A sense of building meaning or a critique of it goes hand-in-hand with these structures and organisms of thought. Can the academy with creative writing at its center mimic these creative procedures as a way for enshrining creative pedagogy? Low-residency programs free up writers to work and live as they make their art. In my present job at UCLA, where a long-term goal for an MFA provokes my daily work practices, I’d like to see a mixed model of funds gleaned from empathetic sources in private industry, with matching monies from the academy, form the basis of an MFA in creative writing.
I’d welcome the porous model of a place deliberately kept open to influences from outside as an imperative for policy and practice. Some offsite part-time teaching in atypical places and spaces minorities live in, would be a good thing for the academy and the writer teaching in it. Such outreach would serve as cultivating ground for recruitment to the luxury of full-time study in the academy. Diversity and inclusion conceived as central to creativity at UCLA should invigorate the art with a relevance unblemished by institutional paralysis of groupthink disguised as think tank and Balkanized defenses of small spaces and supersized, self-proliferating bureaucracies. Love of the arts, central to any dedication, should be the guiding light of our working lives as artists.
I prepare with each poem, story, play, and essay to fail as a way of embarking on those forms in the first place. With Beckett’s “fail again, fail better next time” as my raison d’etre for artistic production I see my life in the academy as attempts (elegantly failed ones some would say) to reconcile the bravura of art with the quotidian of academic routine. Another image, if I am spinning many plates on rods as a way in the world I really do not want them to come crashing down due to neglect of one aspect of my life in favor of another, I’d like to think that I can move from each plate and give each one the whir it needs to maintain the flux I benefit from in untold ways.
All of this boils down to an altered MFA and PhD in creative writing that is inclusive in nature and cross-genre by definition since it gives equal weight to at least three genres in terms of credits taken. Faculty, drawn from each genre, comprises a selection committee tasked to recruit students for the multigenre degree. This prevents those stultifying silos of thinking, practice, and recruitment designed to Balkanize student body loyalty to certain approved and recalcitrant practices, which undermine diversity in training and bowdlerizes creative thinking. The mixed degree and varied selection panel break down disciple syndrome tendencies in the recruitment of students, that is, faculty would find it harder to recruit students who mirror their style, values, and tone which brings in greater variety to the program and may well translate to a higher presence of minority voices. This new plural model helps small programs to diversity as well by promoting cross-genre work, intergenre talk, as mixed faculty bring their particular expertise to bear on a search committee and must listen and exchange with colleagues from other genres and disciplines (perhaps a literature faculty could be invited to join the process) for the selection process to be a productive one. The new MFA, no longer forcing students to specialize and securing diversity in student training, better prepares students to write in a world that is international and multigenre in scope. Experimental work would find it easier to meet a ready audience, receptive to the spirit of invention and overcoming barriers. As a result a multigenre, creative writing MFA or PhD would sport a distinct identity of diversity and flexibility among a crowded field of specialisms while appealing to work that demands a nimble creative spirit. While many programs allow some cross-genre work for students who are required to specialize in one genre in order to earn the degree, none have put forward this plural model which privileges the creative enterprise as a whole rather than a single genre over another. The two-fold aim of this upgraded model for teaching creative writing in the academy is first, to grow a writing program’s diverse student body, and second, legitimize the cross-genre writer and reader persona of every writer. A broader outcome legitimizes the plural reader in all writers. Multiple sources feed the writer’s art and craft, exercised and practiced at all hours, day and night.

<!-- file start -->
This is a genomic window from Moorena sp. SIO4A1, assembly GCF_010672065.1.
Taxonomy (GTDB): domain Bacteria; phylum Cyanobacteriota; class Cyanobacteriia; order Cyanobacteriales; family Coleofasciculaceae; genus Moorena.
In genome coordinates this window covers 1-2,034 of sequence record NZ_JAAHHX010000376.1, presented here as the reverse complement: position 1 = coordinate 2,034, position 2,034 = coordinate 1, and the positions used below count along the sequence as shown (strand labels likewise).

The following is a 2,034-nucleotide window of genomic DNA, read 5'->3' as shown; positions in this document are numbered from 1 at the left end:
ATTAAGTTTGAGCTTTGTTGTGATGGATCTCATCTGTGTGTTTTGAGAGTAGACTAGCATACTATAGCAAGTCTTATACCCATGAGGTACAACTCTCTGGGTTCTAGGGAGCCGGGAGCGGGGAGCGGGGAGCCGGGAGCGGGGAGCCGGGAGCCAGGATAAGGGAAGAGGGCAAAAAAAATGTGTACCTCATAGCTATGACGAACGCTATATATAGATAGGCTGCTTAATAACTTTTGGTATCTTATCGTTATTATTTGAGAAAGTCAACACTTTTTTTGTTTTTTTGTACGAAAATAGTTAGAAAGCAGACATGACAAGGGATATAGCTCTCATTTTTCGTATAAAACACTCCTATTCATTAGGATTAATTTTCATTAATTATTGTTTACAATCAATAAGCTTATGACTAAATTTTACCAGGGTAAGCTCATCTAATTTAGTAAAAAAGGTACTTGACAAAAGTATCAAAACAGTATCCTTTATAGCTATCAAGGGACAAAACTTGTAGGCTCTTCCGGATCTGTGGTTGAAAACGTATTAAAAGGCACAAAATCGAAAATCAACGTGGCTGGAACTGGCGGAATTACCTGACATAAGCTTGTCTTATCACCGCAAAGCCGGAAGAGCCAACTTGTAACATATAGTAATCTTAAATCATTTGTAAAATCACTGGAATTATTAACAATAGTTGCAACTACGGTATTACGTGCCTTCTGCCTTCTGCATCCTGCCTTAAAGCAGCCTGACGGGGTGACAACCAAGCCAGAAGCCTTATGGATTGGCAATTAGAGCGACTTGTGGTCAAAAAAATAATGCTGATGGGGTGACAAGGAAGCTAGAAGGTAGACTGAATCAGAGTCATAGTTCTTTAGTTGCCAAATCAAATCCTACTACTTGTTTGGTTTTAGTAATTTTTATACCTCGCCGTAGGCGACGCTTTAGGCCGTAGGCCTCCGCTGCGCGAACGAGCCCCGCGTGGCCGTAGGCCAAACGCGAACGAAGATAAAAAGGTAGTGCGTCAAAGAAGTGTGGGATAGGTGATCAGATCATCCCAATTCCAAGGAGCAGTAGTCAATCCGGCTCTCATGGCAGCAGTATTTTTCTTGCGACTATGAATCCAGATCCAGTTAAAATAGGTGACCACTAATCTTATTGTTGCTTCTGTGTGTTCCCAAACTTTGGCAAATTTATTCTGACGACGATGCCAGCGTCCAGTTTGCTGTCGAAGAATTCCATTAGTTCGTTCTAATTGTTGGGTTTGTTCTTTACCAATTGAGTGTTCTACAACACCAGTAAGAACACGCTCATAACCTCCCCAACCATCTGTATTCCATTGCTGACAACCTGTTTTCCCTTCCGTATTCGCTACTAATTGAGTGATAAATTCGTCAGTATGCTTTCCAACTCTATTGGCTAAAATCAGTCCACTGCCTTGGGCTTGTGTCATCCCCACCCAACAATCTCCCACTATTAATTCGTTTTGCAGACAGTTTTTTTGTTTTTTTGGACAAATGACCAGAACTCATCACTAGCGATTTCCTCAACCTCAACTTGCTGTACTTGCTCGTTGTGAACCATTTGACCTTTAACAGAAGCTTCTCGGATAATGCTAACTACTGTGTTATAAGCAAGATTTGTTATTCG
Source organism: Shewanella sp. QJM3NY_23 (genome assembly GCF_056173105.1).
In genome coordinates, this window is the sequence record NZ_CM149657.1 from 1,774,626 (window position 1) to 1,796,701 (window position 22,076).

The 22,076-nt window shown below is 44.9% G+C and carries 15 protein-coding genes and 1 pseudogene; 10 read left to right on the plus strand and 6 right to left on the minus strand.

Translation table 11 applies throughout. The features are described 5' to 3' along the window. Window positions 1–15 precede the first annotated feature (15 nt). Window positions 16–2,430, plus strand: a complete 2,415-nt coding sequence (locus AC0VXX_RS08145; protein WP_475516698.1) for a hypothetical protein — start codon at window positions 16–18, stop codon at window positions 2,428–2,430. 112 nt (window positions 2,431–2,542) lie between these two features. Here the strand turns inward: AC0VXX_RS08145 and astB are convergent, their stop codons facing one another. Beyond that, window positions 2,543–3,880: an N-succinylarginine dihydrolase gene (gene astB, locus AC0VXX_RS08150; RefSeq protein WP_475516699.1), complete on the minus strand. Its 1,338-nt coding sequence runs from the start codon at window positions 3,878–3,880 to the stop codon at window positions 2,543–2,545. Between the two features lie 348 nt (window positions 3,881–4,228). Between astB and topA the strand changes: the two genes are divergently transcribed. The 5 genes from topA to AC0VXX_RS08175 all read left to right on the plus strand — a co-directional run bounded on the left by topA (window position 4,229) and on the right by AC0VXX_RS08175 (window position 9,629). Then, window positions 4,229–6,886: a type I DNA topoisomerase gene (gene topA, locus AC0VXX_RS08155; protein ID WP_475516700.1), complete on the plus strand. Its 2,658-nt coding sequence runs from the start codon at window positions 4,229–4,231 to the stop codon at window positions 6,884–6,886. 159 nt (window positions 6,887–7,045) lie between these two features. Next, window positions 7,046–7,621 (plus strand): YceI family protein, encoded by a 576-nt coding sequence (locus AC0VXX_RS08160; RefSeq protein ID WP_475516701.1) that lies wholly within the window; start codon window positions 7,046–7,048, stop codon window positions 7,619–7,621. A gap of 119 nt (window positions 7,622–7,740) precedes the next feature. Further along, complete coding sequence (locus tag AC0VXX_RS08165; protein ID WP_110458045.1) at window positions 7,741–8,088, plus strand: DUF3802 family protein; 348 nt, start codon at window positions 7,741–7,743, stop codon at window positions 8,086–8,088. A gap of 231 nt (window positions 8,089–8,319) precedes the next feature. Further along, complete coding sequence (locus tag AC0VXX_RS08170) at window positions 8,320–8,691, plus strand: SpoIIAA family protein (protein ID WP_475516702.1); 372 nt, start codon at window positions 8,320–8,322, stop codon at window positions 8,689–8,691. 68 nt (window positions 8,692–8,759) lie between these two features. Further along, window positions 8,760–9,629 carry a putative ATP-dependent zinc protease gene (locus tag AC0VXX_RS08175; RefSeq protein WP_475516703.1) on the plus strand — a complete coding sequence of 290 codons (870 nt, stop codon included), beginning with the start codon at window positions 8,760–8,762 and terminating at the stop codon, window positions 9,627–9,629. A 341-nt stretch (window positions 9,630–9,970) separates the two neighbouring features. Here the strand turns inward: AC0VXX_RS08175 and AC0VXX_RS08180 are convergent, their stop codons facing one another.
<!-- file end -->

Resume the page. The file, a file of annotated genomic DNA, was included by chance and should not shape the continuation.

Fred D’Aguiar’s most recent poetry collection, his sixth, is The Rose of Toulouse (Carcanet, 2013). His latest novel is Children of Paradise (HarperCollins, 2015). He is an associate editor of CALLALOO and Professor of English at UCLA, where he serves as Director of the Creative Writing Program.
Maureen Seaton and Denise Duhamel, Oyl (Pearl, 2000) and Exquisite Politics (Northwestern, 1997).
Dylan Thomas, Collected Poems.
Sylvia Plath, Collected Poems.
W. E. B. Dubois, The Souls of Black Folk (1901).
James Joyce, Dubliners (1914).
T.S. Eliot, “Tradition and the Individual Talent,” first published in The Egoist, 1919 (see Selected Essays).
John Rawls, A Theory of Justice (1999).
Hazel Carby, Reconstructing Womanhood (OUP, 1987).
Elizabeth Bishop, The Complete Poems 1929–1979.
Paulo Freire, Pedagogy of the Oppressed (1968).
Paul Lawrence Dunbar, Collected Poems.
Pierre-Joseph Proudhon, What is Property and The General Idea of Revolution in the Nineteenth Century.
Vladimir Mayakovsky, The Bedbug and Selected Poetry and My Discovery of America.
Alan Watts, The Wisdom of Insecurity (1951) and Tao: The Watercourse Way (1975).
Claudia Rankine, Citizen.